I shared a bit of information with a clergy colleague yesterday who responded, 'I wish I'd known that before I started here.'
As I can't remember if I've ever blogged it, here goes, possibly again:
If you are in the business of retaining people's custom, support, visits or whatever you may think that the best thing to do is for them to find occasional outstanding service, content or offers. Whilst these things are not bad ideas they will not necessarily do the job. It is consistency that makes people return and keeps the footfall falling.
So the way to retain business is not to have one-off acts of genius but to eliminate the acts of folly.
1 in 100 of the people who have a good experience will tell a friend. 1 in 10 of the people who have a bad experience will tell a friend. So if you don't fix the leaks you will have to have 10 times more genius than error simply in order not to shrink.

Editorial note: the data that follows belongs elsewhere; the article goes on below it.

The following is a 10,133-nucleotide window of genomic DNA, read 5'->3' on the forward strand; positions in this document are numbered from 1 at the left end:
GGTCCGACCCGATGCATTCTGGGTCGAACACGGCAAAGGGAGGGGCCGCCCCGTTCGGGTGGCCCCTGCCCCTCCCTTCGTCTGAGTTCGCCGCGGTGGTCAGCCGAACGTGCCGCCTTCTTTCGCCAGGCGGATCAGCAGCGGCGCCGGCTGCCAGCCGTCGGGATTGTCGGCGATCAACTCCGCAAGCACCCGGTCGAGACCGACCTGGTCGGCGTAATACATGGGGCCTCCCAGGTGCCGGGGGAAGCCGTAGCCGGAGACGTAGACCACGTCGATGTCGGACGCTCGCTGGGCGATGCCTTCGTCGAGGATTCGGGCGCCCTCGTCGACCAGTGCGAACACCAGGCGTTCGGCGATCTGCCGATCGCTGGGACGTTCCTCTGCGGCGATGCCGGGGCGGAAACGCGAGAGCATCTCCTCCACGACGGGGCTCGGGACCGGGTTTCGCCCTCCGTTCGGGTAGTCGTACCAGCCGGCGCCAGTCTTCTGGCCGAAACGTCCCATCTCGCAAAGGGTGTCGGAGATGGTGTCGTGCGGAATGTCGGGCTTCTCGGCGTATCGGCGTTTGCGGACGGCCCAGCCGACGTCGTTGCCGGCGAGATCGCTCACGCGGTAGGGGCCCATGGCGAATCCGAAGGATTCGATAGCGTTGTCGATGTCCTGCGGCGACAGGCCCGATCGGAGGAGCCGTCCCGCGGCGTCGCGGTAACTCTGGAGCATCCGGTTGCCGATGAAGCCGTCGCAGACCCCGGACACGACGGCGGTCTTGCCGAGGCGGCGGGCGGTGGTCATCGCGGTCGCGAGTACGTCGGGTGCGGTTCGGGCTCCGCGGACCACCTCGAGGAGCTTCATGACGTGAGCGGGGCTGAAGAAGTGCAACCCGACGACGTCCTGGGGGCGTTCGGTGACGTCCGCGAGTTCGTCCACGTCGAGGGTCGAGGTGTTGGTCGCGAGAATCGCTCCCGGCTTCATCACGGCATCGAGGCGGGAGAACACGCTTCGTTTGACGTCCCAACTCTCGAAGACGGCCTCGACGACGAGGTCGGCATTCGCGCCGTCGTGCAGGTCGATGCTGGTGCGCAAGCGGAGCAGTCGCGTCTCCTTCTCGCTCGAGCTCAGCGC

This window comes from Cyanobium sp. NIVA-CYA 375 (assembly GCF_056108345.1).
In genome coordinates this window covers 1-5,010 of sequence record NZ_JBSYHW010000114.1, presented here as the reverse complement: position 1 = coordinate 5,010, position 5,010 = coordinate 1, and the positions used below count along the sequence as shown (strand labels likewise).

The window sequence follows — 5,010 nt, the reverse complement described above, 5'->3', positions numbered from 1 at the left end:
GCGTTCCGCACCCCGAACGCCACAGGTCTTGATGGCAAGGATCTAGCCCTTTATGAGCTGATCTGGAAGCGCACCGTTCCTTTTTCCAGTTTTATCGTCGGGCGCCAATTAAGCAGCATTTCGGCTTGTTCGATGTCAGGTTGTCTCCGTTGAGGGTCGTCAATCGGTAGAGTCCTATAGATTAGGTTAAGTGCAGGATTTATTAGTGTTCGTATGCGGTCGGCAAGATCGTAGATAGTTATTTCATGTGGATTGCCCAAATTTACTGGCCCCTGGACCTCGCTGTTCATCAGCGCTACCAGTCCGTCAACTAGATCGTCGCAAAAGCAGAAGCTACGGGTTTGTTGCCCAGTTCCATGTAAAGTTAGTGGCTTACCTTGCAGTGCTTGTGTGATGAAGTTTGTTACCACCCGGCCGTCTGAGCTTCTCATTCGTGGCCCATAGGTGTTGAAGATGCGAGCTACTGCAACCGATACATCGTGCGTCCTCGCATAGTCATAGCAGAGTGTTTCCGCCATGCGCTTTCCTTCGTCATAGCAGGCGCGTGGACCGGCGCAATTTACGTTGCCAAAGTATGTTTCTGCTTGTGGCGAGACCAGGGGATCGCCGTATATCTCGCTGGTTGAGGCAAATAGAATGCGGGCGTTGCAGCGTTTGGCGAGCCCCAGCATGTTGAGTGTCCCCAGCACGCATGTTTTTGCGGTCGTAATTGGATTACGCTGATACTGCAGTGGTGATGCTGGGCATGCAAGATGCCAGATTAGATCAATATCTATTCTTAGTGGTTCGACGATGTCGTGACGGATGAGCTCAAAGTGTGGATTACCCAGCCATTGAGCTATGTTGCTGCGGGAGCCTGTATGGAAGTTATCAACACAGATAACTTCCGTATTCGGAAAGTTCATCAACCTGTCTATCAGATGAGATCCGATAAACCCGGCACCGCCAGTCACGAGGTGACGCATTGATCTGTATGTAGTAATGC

Eliminate the bad experiences. Every welcomer needs to be on their game 100% all the time. Few people notice a clean church; loads notice a dirty one. Hardly anyone comments when the temperature is just right. Lots will tell you if it is too cold and some when it is too hot. Ever had, 'That service was exactly the right length vicar?' Not often I'll warrant. But the opposite. Oh yes.
It comes down to detail. 'Who sweeps a room as for thy laws makes that and the action fine.' Indeed. But only if you are consistently good at sweeping.
It follows that the boss/leader/chief/minister should handle all complaints personally, if possible one-on-one and take them seriously. That way reduces the damage.
2008 resolution. Eliminate errors before attempting greatness. This applies to West Brom's defence, shops' customer service, the beer standard in my local and my preaching. Equally. OK maybe not. West Brom's defence is a bit leaky.